About My Computer

In 2012 I decided to take a shot at building my own computer.  Since getting my first tower-computer in 1994 (it had a CD-ROM in it!!!), I’d been somewhat obsessed about having the best machine possible.  However, what “the best” meant was always a little elusive for me.

Skip to the specs of the final build.

Over the next several years, I bought and used fairly high-end machines, but there was always something not quite perfect about them.  There were a few specifications that could have been better.  And, of course, desktop computers are obsoleted in the time it takes to open the box.  When I first began pricing out components individually, I developed a pattern of looking for the second-newest version of things.  For video cards and CPU’s especially, there seemed to be a big difference in price just below the very top tier component.  By the late 90’s and early 2000’s, I was picking all my own components for the most part but having someone else actually purchase and assemble them.  Also, I was only selecting the main components.  I’m not even sure I evaluated motherboards during this time, just telling my builder to go with whatever worked.

Partly because I wanted a monster machine (to see what I could do with it and, you know, bragging rights) and partly because I was curious how hard it would be to do it, I decided to take the plunge and do everything from start to finish on my own.  Also, it was at this time that I was expecting to be purchasing a Nikon D800 camera and figured I needed a super-computer to process the image files.

An almost empty case

The main thing I had going for me was patience.  I wasn’t in a hurry to have the new machine up and running, so there was plenty of time to research current specifications and look for price deals.  I didn’t have unlimited funds for this project, but that’s one of the promises of a DIY computer build – It’s supposed to be a lot less expensive than buying a complete system retail.

The CPU and I/O fan have been added to the motherboard

Something I learned right away is that you can’t simply get the best of everything and put it all together.  Even if there were a “best” of everything (which there isn’t; there are compromises), every type of component doesn’t work with every other type of component.

64 GB of RAM and a liquid CPU cooling unit are added

Everything has to work with the motherboard, of course, but there are considerations beyond that.  The memory, the hard drives, the GPU’s – every component has to be compatible with everything else.  Once you commit to one major component, there is a domino effect, and you get locked into several other pieces of hardware.  The last thing I wanted to do was spend money on a major component only to find it doesn’t play nice with the rest of the system.

The motherboard meets the case. It was at this point I lost a screw inside the case that I have yet to find to this day.

It’s a good thing there are a plethora of Internet fora just waiting for me to ask questions.  That last sentence was a little sarcastic because there are not too many more unpleasant activities in life than interacting with people in a computer hardware forum.  Where do these people come from and why are they so angry?  For every 1 bit of solid information I got, I had to endure at least 15 you’re-an-idiot responses.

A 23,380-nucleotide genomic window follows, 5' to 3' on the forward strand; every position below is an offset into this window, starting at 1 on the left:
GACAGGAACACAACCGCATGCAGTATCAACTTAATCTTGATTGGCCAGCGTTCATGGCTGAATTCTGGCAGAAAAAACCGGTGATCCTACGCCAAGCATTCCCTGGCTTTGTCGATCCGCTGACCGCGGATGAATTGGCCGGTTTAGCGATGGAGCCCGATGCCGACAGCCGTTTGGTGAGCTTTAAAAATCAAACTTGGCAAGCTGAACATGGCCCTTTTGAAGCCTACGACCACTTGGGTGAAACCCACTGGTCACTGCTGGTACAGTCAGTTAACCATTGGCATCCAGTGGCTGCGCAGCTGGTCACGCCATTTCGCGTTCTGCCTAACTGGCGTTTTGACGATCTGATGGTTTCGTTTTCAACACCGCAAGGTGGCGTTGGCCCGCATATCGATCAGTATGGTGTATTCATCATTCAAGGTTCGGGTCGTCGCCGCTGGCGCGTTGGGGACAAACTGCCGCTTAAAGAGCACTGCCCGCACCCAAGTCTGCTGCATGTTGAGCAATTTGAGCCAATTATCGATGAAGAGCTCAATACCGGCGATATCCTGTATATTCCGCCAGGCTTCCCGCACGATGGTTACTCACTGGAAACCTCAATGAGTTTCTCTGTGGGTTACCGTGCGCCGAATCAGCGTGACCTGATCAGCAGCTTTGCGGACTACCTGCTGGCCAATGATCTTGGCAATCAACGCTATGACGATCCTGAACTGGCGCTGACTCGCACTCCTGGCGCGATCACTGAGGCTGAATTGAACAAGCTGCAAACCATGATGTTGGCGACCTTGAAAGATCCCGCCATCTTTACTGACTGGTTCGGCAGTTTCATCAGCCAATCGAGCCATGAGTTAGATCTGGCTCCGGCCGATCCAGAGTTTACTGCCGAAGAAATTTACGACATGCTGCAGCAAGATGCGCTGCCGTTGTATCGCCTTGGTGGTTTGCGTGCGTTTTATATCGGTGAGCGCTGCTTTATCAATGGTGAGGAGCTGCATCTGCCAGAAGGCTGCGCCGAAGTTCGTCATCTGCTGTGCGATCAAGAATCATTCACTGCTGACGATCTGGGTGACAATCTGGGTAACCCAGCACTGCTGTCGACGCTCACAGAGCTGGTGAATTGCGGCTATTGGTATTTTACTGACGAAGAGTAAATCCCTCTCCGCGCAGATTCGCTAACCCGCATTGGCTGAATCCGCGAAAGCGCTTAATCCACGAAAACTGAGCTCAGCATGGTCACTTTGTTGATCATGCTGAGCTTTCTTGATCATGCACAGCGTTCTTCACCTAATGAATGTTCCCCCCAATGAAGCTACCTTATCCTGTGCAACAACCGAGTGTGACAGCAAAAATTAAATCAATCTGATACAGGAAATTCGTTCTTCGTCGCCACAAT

First iteration of the final build (the single graphics card looks lonely)

As I was doing my research, I was also keeping an eye out for sales.  I had a running list with Newegg, TigerDirect and Amazon to keep track of prices almost daily.  As my list of potential components got more focused, I watched the prices more closely.  Once I pulled the trigger on the first item, I still proceeded with patience, looking for the best deal.  In the end, I paid far less than retail for any single component and got a bunch of free stuff along the way.  Corsair even ended up sending me a gift card to use on whatever.

Cable management

Once I had all the pieces together, it was time to start building.  Even with this, I was not in a rush.  I found videos and tutorials for every little thing and even wrote a script for myself.  Believe it or not, I actually diagrammed the airflow through the machine.  In fact, I went through multiple iterations of the airflow diagram before settling on it.  I watched start-to-finish videos so many times, I practically had the whole process memorized.  When came time to just do it, everything went smoothly for the most part.

Final-final build with 2 GPU’s. This is basically a glamour shot with sunset light.

You can follow this link for more images of the build process and a few technical details.

Here is the final build:

(Remember, this was early 2012)

Case Corsair Obsidian 650D
Motherboard ASUS Sabertooth X79 LGA 2011 Intel X79
CPU Intel Core i7-3930K Sandy Bridge-E 3.2GHz
Memory Corsair Vengeance 64GB (8 x 8GB) DDR3 SDRAM 1600 (PC3 12800)
GPU (1) EVGA GeForce GTX 580 (Fermi) 3072MB PCI-e 2.0
GPU (2) EVGA GeForce GTX 580 (Fermi) 3072MB PCI-e 2.0
Boot/App Drive Crucial 256 GB m4 Solid State Drive SATA 6Gb/s
HDD Cache Crucial 128 GB m4 Solid State Drive SATA 6Gb/s
Adobe Apps Cache Crucial 256 GB m4 Solid State Drive SATA 6Gb/s
Storage Drive Seagate Barracuda 3TB 7200 RPM 64MB Cache SATA 6.0Gb/s
Backup Drive Seagate Barracuda 2TB 7200 RPM SATA 6.0Gb/s
Power Corsair 1200-Watt 80 Plus Gold – 1200AX
CPU Cooler Corsair H100 Liquid CPU Cooler
Optical Drive Samsung Blu-Ray Combo Internal
Card Reader Atech Flash Pro-57U USB 3.0 Internal Memory Card Reader
OS MS Windows 7 Ultimate, SP 1 64-bit
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